What can I say? I look forward to the demise of television characters I avidly watch week after week. My salvation glands gush, blood pumps through my ears, my palms sweat all at the anticipation of grizzly death. My mind reels, creating scenarios and suspect lists. I become an armchair detective and I love it.

The L Word used to stand for lesbian. Now, as we lay it to rest, I guess it stands for lugubriousness.

Saturday, March 14, 2009

Bad Mommy 4: A Political Assassin Walks into a Gay Bar...

I might have indulged a bit last night. Michael and I went to a bar. This peculiar, edgy guy showed an interest in my husband. He went on about Michael's energy, how they connected when their eyes met, how he had not seen a light in someone's eyes since his meeting with the Dalai Lama. Let's call him Crazy. And Crazy pulled something out of his pocket for Michael to see. My husband then smelled this something, let out an appreciative "Mmmmm" and said I should give it a go. I leaned in to see a gooey brown substance on Crazy's fingers. Having two young ones who often secrete gooey brown onto various parts of their bodies, I was immediately suspect. Did that stop me? Of course not. I inhaled and smelled chocolate. Hold on. Not just chocolate. Chocolate mixed with something. Chocolate and pot. Crazy told me to open my mouth. And evidently, this is when my common sense decided to take a road trip to Tijuana. In a convivial display of "why the hell not?" I did as he asked. I opened my mouth as his fingers made their way in. Sweet and tangy mingle on my tongue. Turned out it was chocolate laced hashish, or hashish laced chocolate, I'm not sure what today's fine drug pushers prefer. (This brings to mind that classic commercial: You got hashish in my peanut butter!) Crazy then gave me a hug goodbye and with tremendous concern told me I was blocked, to which I thought, I just licked mysterious brown goo from a stranger's fingers, how blocked can I be?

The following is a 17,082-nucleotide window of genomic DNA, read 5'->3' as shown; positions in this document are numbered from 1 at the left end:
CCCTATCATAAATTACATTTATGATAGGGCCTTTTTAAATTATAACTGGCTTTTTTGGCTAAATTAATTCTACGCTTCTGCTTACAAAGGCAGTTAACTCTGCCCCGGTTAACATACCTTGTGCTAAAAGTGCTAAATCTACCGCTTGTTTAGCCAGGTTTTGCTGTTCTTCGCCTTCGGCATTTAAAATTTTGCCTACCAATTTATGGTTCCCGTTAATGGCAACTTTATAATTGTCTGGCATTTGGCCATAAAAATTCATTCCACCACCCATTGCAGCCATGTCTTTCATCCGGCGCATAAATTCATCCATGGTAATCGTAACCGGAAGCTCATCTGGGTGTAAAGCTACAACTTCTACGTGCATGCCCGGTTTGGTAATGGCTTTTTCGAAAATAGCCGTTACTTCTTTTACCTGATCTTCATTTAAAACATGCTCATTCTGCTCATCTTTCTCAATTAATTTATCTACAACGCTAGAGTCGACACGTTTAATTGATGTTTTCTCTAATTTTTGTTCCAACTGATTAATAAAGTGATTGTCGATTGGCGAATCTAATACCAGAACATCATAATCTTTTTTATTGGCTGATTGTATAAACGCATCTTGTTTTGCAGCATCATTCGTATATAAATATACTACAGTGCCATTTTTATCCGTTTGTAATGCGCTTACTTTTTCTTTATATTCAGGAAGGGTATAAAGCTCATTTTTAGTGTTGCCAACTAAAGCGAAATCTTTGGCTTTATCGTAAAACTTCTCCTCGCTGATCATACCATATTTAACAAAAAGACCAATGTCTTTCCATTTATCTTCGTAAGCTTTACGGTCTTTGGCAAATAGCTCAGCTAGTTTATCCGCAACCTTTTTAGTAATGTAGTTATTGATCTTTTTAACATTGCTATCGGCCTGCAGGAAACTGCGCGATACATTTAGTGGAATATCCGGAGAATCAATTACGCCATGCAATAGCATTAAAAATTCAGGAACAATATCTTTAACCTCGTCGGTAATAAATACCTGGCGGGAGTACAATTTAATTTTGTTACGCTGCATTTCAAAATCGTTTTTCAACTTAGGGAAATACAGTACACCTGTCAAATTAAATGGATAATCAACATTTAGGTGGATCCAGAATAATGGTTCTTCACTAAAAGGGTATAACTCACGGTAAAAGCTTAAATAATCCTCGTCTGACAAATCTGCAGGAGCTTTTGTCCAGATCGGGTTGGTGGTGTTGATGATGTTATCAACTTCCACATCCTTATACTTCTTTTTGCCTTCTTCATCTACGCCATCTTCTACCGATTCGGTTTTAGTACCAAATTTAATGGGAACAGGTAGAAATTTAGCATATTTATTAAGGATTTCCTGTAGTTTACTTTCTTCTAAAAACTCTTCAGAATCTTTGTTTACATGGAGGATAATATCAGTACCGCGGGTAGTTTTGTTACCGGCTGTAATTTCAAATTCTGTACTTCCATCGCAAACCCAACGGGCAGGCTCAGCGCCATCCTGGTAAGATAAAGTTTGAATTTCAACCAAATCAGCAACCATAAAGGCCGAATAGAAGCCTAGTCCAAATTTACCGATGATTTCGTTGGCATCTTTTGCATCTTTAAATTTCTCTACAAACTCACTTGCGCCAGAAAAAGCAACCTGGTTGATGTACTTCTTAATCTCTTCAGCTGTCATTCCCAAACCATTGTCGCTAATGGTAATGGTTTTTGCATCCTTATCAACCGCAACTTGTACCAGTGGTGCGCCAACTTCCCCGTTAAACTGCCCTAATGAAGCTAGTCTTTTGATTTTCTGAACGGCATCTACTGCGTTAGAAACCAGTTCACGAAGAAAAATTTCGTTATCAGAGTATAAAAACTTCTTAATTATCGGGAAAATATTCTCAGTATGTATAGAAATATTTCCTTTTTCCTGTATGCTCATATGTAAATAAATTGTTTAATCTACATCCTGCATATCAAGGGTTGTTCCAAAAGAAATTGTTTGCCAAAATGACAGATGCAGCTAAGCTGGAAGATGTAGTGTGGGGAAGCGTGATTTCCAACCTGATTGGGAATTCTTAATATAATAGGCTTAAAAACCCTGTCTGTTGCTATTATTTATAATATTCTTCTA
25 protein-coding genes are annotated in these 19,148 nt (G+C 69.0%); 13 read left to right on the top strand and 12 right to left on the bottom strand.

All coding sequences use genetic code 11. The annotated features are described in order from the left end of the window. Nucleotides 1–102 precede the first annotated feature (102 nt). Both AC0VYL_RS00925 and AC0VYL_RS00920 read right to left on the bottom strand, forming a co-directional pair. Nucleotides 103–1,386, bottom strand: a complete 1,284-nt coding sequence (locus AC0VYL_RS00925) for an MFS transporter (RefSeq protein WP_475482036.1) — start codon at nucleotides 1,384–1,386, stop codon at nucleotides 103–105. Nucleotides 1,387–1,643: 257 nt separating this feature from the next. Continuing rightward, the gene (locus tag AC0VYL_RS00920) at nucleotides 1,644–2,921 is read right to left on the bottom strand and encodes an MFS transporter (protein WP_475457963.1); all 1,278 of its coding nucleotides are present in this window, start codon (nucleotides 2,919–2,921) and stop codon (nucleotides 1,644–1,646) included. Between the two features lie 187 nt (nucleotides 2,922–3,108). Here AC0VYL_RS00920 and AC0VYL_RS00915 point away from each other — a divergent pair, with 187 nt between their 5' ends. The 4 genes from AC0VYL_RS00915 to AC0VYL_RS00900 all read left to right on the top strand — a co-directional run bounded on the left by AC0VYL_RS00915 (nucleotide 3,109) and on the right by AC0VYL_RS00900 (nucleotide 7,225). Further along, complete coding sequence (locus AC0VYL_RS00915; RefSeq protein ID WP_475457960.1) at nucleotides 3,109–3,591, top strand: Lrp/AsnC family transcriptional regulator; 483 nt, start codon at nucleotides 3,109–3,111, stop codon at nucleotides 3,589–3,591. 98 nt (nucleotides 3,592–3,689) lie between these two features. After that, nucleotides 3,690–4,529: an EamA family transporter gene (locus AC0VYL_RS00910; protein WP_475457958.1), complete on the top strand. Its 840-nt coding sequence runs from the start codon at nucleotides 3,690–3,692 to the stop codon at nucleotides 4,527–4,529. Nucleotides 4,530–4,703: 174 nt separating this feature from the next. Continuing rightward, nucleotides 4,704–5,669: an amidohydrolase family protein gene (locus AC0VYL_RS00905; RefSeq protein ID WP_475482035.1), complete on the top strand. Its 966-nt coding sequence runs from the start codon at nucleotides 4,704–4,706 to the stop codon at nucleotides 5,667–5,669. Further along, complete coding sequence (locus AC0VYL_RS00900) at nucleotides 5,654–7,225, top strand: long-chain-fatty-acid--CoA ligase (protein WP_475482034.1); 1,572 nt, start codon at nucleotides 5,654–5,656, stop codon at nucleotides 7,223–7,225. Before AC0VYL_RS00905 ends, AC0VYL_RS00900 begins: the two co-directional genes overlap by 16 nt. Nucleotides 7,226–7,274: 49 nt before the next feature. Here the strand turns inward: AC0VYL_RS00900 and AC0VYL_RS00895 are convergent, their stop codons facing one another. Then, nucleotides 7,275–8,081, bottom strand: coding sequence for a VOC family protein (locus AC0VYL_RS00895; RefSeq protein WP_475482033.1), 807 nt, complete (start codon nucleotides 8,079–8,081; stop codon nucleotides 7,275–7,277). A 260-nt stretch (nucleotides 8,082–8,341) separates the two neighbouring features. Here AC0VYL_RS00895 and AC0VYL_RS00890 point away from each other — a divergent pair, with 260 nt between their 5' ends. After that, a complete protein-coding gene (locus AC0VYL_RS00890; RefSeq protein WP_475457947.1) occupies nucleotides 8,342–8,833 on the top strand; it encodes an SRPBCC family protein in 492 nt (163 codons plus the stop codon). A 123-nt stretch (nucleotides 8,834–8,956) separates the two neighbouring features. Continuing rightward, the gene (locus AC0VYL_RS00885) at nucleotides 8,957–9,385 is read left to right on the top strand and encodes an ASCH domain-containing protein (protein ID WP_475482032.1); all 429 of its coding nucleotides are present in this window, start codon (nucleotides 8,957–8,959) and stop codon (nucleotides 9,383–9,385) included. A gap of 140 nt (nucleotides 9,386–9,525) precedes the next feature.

Now, I want none of you to worry about quality, Crazy informed us it was prescription hashish. (Easy to get evidently.) And he said I would probably not feel anything until this morning. Well, he was wrong. I feel nothing this morning. Every sense is dulled. I am as active as a wad of gum. The kids can eat Valentine's candy all day long, they can torment the dogs and flush Wall-E down the toilet, they can set the house on fire, I just don't care.

This reminds me of that time in Amsterdam... I ate one of their famous space cakes and the next morning I woke up in a blur. I forced myself to go out and be a tourist. I trudged through the Van Gogh Museum and the Anne Frank house, even though my head was a helium balloon and my eyes were slathered with Vaseline.